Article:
Can I thank you for your evidence.  There is a lot for us to sift through and we appreciate you coming in.  Hopefully, we will not need to see you again, which I am sure you will look forward to.  With that, I think we will have a 10-minute break because we have overrun slightly.  Thank you.

[12.42]


41 comments:

Anonymous said...

I wasn't there but you can almost feel the squirm through the computer screen when Trevor is pusihing mr police consultant about his answers. Shame it wasn't available on live screening or whatever they call it. But good stuff.

Ex-Senator Stuart Syvret said...

Very well-observed Rico

Of all the really rather foolish bandwagons to jump on - the Jersey msm chose the News of the World, and their corrupt police officers.

Oh dear.

As we've so often remarked, "never underestimate the stupidity of the Jersey oligarchy".

If there is one group of people in Jersey more corrupt than politicians and lawyers - it is journalists.

That's the occupation in this island where the big bribery has gone down.

Well, after planning officers, obviously.

Stuart

Anonymous said...

I've not had chance to read the full transcript yet but will do in the morning. Before that the point you raise about the Jersey media is a good one and deserves looking in to. There should be more scrutiny of them and their relationships with prominent local figures.

Rob Kent said...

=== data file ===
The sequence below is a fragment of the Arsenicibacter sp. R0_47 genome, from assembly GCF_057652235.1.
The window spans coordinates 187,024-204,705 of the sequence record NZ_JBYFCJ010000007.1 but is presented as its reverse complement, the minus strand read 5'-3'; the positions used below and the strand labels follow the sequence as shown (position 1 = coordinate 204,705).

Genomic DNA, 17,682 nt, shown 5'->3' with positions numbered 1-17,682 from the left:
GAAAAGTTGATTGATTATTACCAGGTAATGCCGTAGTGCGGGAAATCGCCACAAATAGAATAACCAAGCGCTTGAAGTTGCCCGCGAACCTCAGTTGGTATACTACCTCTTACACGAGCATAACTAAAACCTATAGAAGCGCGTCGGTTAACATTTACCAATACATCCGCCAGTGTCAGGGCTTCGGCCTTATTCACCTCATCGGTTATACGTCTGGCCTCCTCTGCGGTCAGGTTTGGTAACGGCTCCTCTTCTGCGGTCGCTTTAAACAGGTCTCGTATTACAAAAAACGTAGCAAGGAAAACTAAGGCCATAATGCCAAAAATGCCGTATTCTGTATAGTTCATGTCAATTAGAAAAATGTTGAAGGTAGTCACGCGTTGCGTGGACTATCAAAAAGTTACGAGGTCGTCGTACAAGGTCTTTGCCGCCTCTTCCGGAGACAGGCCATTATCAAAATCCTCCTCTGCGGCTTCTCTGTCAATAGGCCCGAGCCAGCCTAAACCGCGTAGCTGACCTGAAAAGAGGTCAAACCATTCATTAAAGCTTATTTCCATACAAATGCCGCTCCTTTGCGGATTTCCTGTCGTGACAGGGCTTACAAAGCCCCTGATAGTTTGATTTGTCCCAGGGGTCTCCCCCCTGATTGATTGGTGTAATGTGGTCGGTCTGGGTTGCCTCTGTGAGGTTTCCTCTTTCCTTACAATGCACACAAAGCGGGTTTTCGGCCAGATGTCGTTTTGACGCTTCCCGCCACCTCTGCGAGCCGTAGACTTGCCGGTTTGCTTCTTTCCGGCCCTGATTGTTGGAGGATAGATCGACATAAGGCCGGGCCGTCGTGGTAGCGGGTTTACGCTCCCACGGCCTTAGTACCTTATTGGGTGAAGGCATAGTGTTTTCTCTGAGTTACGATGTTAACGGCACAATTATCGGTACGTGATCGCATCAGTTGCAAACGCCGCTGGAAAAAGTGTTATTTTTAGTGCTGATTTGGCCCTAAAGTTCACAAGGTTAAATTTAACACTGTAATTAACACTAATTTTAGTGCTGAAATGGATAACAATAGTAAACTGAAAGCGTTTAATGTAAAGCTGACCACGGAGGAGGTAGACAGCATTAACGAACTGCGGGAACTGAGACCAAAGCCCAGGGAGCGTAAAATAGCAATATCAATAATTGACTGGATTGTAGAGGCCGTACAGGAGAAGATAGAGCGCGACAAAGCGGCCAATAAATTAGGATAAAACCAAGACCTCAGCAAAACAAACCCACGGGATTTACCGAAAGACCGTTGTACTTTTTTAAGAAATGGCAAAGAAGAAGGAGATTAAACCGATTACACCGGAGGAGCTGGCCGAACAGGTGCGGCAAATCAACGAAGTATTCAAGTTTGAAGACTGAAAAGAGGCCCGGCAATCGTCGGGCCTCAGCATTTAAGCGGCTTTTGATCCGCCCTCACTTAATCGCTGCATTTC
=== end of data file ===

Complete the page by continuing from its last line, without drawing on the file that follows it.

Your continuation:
Tweet, tweet:

robkentbrighton Rob Kent
@TheVoiceJersey Since Harper is a cop, not an accountant, who in Jersey is culpable for not appointing a financial mngr? Power & H wanted 1.

robkentbrighton Rob Kent
@RicoSorda And maybe Warcup can explain why he stopped BDO and Kellett talking to Harper. Knew they would get the truth?

robkentbrighton Rob Kent
@RicoSorda So Gradwell was leaking reports to the media. Shame we don't know more about the Kellett-Grdwll link. G poisoned K's ear in advnc

robkentbrighton Rob Kent
@RicoSorda I guess Gradwell will want to appear, since he loves being in the limelight so much and mouthing off to the media.

voiceforchildren
TheVoiceJersey voiceforchildren
#Jersey #Blogger showing the #mainstream #media up again ricosorda.blogspot.com/2011/07/hollyw…

RicoSorda Rico Sorda
#jersey#bloggers doing what the#media should be ricosorda.blogspot.com/2011/07/hollyw… #CTV #BBC
30 minutes ago

Anonymous said...

bdo alto 20